2 days out from the Galapagos
24 July 2008 | 04 10'N:094 19'W,
Leaving Galapagos was almost as spectacular as arriving there. We sailed around the southern tip of Santa Cruz Island, up the eastern shore past Isla Seymour (where we had gone to see the wildlife) and on up through the chain. We were treated to a pod of dolphins escorting us around the tip of the island.
Our first night was a starry one and lying on the trampoline looking at the show of shows was breathtaking. Waiting to cross the equator could not have been in a better place. Most of the day and night we had winds of 10 knots and were sailing 9-10 knots with lots of sun.
Well, Joanne has been sailing with us for 2 full days now (since we left the Galapagos), and has quickly settled into the routine on ES.
Last night was quite strange in that we had 5 red footed Boobies either crash into or land on ES over the night. The first time it was sort of cute and Dale quickly became the "mother Boobie", but after seeing the mess these guys left on ES, we quickly ejected the rest of the freeloaders.
As I see it, based on our average speed of 9 kts, and 1,181 miles left to go to Banderas Bay (a few miles north of Puerto Vallarta), we should be there in slightly over 5 days.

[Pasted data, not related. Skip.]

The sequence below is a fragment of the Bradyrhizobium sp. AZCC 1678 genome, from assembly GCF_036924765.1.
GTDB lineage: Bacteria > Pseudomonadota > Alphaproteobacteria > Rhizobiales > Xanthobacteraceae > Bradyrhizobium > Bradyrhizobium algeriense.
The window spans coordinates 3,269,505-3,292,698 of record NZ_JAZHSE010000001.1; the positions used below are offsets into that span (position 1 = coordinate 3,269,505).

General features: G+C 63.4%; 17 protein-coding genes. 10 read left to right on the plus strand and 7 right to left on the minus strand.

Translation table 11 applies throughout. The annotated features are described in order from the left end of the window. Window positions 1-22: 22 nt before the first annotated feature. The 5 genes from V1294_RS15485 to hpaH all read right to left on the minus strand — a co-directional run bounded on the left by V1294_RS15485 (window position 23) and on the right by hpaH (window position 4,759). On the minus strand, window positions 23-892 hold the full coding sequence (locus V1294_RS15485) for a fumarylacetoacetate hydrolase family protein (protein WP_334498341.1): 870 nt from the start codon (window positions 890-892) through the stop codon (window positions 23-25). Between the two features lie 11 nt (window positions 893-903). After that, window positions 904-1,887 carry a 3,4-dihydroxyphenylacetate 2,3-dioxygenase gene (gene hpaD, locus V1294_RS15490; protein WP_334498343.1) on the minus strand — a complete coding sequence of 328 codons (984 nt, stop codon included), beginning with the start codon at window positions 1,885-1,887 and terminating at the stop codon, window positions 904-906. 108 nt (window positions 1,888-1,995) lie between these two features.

Today is overcast, humid, and 85oF...it's really shaping up to be a lazy day....the only chores are to tighten up the standing rigging(the wires that hold up the mast), and change the secondary water filter for the water maker (an amazing machine that pumps the sea water at very high pressure through an extremely fine filter that removes all the salt and leaves behind only fresh water for our water tanks.
This is a lot more pleasureable than yesterdays crises when the rolling seas forced open the hatch under the companion way on the starboard side. This hatch is only foot or two above the water, and measures 2' by 2'. It's primary use is to provide an exit should ES flip over. This required the delicate task of removing the defective "Maxwell" hatch handles, all the while having gallons sea water from each passing wave being forced up my nose, and at the same time trying not to let go of any of the small pieces until the new spare handle was securely in place....a task that was repeated twice - once for each of the 2 handles - a total of almost 2 hours!
Anyways, as the old cliche goes, ..."a bad day at sea sure beats a great day at the office".
I miss you all.
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